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Lawyers, estate planners and families eager to avoid the emotional and financial toll of a pitched battle over Mom's old recipe tin and Dad's fly-fishing equipment have come up with some ingenious ways of divvying up family possessions without going to court.
PICKING HEIRLOOMS OUT OF A HAT Each heir chooses one item that holds equal value for everyone in the group to put in the "pot." If there are three heirs, for instance, there will be a total of three items. A group of heirlooms might include Mom's old chifforobe, Dad's tools and an old photo album--as long as the heirs agree that they would be satisfied with whichever item they end up with. The item is written on a slip of paper and tossed into a hat. Each person then chooses a slip of paper, "winning" the designated item--which can then be traded for another if someone else will swap. Heirs are free to say no to trades by agreeing in advance that they will accept whatever they have selected from the hat.
DRAWING LOTS Heirs gather items of relatively equal value--for example, all items in the home with an appraised value of $800 to $1,000. Then each heir draws a number out of a hat. The person drawing No. 1 gets first pick. Each heir in turn chooses something from the group. After the first round of picks, the routine starts again, with the person who drew No. 2 picking first, and so on. The total number of items has to be divisible by the number of heirs--for instance, if there are three heirs, the number of heirlooms should be a multiple of three.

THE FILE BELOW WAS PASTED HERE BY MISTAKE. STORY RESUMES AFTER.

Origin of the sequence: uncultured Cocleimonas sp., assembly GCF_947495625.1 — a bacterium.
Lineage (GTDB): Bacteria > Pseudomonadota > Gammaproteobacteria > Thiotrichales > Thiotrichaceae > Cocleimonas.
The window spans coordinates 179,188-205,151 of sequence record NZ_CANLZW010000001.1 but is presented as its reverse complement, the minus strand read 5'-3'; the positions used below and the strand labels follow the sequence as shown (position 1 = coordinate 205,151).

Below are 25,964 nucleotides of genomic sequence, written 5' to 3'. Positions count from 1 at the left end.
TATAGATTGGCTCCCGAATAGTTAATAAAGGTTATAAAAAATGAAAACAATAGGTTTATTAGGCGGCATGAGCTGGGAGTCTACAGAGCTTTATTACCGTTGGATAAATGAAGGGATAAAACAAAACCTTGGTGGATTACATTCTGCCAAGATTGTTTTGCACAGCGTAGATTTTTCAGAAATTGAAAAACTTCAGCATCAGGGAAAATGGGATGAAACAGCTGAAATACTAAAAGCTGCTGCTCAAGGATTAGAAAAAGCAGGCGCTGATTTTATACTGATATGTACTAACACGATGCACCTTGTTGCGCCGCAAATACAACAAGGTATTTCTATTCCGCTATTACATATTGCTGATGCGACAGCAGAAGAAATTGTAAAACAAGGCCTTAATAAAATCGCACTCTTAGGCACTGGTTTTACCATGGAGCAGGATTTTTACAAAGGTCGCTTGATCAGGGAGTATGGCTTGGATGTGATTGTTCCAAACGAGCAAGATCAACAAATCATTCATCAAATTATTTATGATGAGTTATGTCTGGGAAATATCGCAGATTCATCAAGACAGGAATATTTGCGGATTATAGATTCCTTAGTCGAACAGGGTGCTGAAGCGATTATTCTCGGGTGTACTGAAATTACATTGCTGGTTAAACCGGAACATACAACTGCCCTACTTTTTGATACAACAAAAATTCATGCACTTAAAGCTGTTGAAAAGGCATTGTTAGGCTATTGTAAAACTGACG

MINI-AUCTION Any disputed items will be bid upon by family members, with the money raised going into the estate to be divided equally by everyone. The person who ends up buying the item will receive a portion of the bid price back when the money is divided among the group. Estate lawyers say auctions are a way for heirs to realize what they are willing to pay to secure a precious heirloom. The problem is that they do tend to reward those heirs who can afford to receive less cash.
PUBLIC AUCTION An appraiser and auctioneer can be paid by the estate to assess and sell any unwanted or disputed items at a public auction. Family members are welcome to bid along with the public for their heirlooms, with all profits going to the estate.
Knowing how often heirs fight over family possessions, estate lawyers frequently ask clients to write into a will a line intended to assist the family when the time comes to divide the effects, either suggesting a specific method of disbursing them or offering an airtight incentive to work things out amicably. "You can say in your will, 'In case there is any conflict with dividing the personal property, it should be arbitrated by so-and-so'--the executor, for instance. You don't have to get overly complicated, but you do need to try and anticipate how intense things might get," says Denis Clifford, author of Plan Your Estate--Absolutely Everything You Need to Know to Protect Your Loved Ones.